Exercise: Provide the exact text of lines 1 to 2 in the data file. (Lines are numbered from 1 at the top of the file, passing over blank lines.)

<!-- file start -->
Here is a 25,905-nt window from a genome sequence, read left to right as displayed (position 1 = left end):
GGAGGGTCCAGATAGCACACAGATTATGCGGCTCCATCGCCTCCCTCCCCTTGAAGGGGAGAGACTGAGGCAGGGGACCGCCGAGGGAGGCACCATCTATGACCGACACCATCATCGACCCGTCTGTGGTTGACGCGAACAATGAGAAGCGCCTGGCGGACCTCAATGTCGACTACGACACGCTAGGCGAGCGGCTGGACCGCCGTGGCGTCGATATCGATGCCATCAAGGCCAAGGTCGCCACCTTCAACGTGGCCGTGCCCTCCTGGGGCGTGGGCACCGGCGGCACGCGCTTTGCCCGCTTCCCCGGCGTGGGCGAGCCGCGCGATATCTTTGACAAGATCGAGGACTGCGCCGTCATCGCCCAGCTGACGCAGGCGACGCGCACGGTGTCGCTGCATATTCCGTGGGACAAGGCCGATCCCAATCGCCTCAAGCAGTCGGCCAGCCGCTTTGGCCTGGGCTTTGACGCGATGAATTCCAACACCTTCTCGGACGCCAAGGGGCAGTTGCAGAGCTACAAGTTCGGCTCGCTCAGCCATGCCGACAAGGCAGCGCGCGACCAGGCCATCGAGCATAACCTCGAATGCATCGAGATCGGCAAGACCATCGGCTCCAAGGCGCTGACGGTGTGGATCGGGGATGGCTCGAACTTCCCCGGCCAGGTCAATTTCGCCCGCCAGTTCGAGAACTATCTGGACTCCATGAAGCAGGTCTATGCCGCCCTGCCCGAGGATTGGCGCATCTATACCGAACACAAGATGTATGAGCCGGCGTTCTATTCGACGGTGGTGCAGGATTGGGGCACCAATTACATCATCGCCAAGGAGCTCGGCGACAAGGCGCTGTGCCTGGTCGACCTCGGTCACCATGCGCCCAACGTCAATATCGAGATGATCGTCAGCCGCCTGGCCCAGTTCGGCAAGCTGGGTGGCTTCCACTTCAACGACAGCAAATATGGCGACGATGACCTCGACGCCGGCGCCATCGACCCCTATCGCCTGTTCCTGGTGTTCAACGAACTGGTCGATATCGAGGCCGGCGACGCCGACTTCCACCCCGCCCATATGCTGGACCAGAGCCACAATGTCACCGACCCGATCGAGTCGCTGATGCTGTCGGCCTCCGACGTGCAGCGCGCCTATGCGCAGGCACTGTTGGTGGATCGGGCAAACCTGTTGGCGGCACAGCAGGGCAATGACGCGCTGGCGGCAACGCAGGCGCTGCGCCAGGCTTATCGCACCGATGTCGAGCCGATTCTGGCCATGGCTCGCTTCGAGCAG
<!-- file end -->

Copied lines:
Here is a 25,905-nt window from a genome sequence, read left to right as displayed (position 1 = left end):
GGAGGGTCCAGATAGCACACAGATTATGCGGCTCCATCGCCTCCCTCCCCTTGAAGGGGAGAGACTGAGGCAGGGGACCGCCGAGGGAGGCACCATCTATGACCGACACCATCATCGACCCGTCTGTGGTTGACGCGAACAATGAGAAGCGCCTGGCGGACCTCAATGTCGACTACGACACGCTAGGCGAGCGGCTGGACCGCCGTGGCGTCGATATCGATGCCATCAAGGCCAAGGTCGCCACCTTCAACGTGGCCGTGCCCTCCTGGGGCGTGGGCACCGGCGGCACGCGCTTTGCCCGCTTCCCCGGCGTGGGCGAGCCGCGCGATATCTTTGACAAGATCGAGGACTGCGCCGTCATCGCCCAGCTGACGCAGGCGACGCGCACGGTGTCGCTGCATATTCCGTGGGACAAGGCCGATCCCAATCGCCTCAAGCAGTCGGCCAGCCGCTTTGGCCTGGGCTTTGACGCGATGAATTCCAACACCTTCTCGGACGCCAAGGGGCAGTTGCAGAGCTACAAGTTCGGCTCGCTCAGCCATGCCGACAAGGCAGCGCGCGACCAGGCCATCGAGCATAACCTCGAATGCATCGAGATCGGCAAGACCATCGGCTCCAAGGCGCTGACGGTGTGGATCGGGGATGGCTCGAACTTCCCCGGCCAGGTCAATTTCGCCCGCCAGTTCGAGAACTATCTGGACTCCATGAAGCAGGTCTATGCCGCCCTGCCCGAGGATTGGCGCATCTATACCGAACACAAGATGTATGAGCCGGCGTTCTATTCGACGGTGGTGCAGGATTGGGGCACCAATTACATCATCGCCAAGGAGCTCGGCGACAAGGCGCTGTGCCTGGTCGACCTCGGTCACCATGCGCCCAACGTCAATATCGAGATGATCGTCAGCCGCCTGGCCCAGTTCGGCAAGCTGGGTGGCTTCCACTTCAACGACAGCAAATATGGCGACGATGACCTCGACGCCGGCGCCATCGACCCCTATCGCCTGTTCCTGGTGTTCAACGAACTGGTCGATATCGAGGCCGGCGACGCCGACTTCCACCCCGCCCATATGCTGGACCAGAGCCACAATGTCACCGACCCGATCGAGTCGCTGATGCTGTCGGCCTCCGACGTGCAGCGCGCCTATGCGCAGGCACTGTTGGTGGATCGGGCAAACCTGTTGGCGGCACAGCAGGGCAATGACGCGCTGGCGGCAACGCAGGCGCTGCGCCAGGCTTATCGCACCGATGTCGAGCCGATTCTGGCCATGGCTCGCTTCGAGCAG